Today was a challenging, exciting, inspiring, overwhelming…and in the end, a hard day. My entire view of Africa and those who live here has been shaken to the core. I have to share something that may make some people sad…maybe even a little upset. But I’m sharing what I am starting to believe more and more while being here…and it’s something that I’ve now heard straight from the mouth of Americans who have lived in this area for almost 30 years. It’s hard to argue with that.
I have somewhat been subscribing to this idea of “I Need Africa More Than Africa Needs Me”. Some westerners (which used to include myself) may believe that although Africans may not have the material possessions that we have, they have the things that really matter – joy, peace, faith, selflessness, community. And we may start to think that in reality, we need the things that they have more than they need the things that we have. Today I learned that my perspective of what they “have” is not entirely accurate.
We have basically been bombarded with information today from the Mbale team. First of all, Matt, Amy, and I have been asked to do a bit of a research project ourselves about the Messiah Theological Institute here, and we will be giving a presentation to the Mbale team at the end of our time here. So we started working some on that project almost immediately upon our arrival to MTI this morning.
Later this afternoon I sat through a cultural orientation which Shawn Tyler and Philip Sharo gave us. Philip has been here 11 years and Shawn has been here 28 years…they know their stuff. It completely knocked my socks off. There is entirely too much information for me to include here, but the thing that has really altered my thinking about Africans as a whole is that when we look at them, we really only see their external actions. But behind every action is a value and behind every value is a truth. Many mission teams come in and simply try to change the actions but never change the core truths of a society. That’s why they say that in Africa, Christianity is a mile wide and an inch thick. There are many who claim to be Christians, but there is very little depth to their faith and their beliefs (…sound familiar?).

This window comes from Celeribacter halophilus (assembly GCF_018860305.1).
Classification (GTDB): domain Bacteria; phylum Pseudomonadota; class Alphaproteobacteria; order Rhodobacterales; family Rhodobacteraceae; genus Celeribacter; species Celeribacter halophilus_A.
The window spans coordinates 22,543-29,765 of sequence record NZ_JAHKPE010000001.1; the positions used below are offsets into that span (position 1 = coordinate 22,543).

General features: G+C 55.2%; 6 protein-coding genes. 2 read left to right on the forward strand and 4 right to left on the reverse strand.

Anyway, to know the reasons behind the way people act, we must first determine what they value and eventually get down to what they believe is true. And the values and truths of Africans are very different than the values and truths of Americans, particularly American Christians. At their very core, we learned that the basic truth under which Africans operate is that life is cyclical. It’s way too long to explain here, but what it boils down to is that they believe that what happens on earth is determined by the spiritual powers of the “living dead”…or basically spirits of people who have died. This is why witchcraft is such a huge issue in Africa and it has a major impact on what they value and on how they live. It’s a long explanation as to how these connect, but because of this core truth, a couple of their major core values are respect and the “appearance” of relationship. They live by this idea of “give respect and get something back”. So their actions are driven by this idea…this is why you see such amazing hospitality, welcoming words, people kneeling, people appearing to live at peace with each other, people appearing to love and care for one another. To us Americans, it appears that they are living such godly, selfless lives (and of course some of them genuinely are), but it’s because we are looking at them through our grid of values and truth. For many Africans, these actions are driven by the belief that when you respect others, you will get something back or you will be blessed.
I asked if Philip and Shawn were basically saying that what we see is a façade and in reality, there are selfish motives behind these things that appear so good and godly from the outside. The sad answer to this question was “yes”. And there are two reasons why I tend to believe this is true:
1. This is coming from people who have been here for almost 30 years.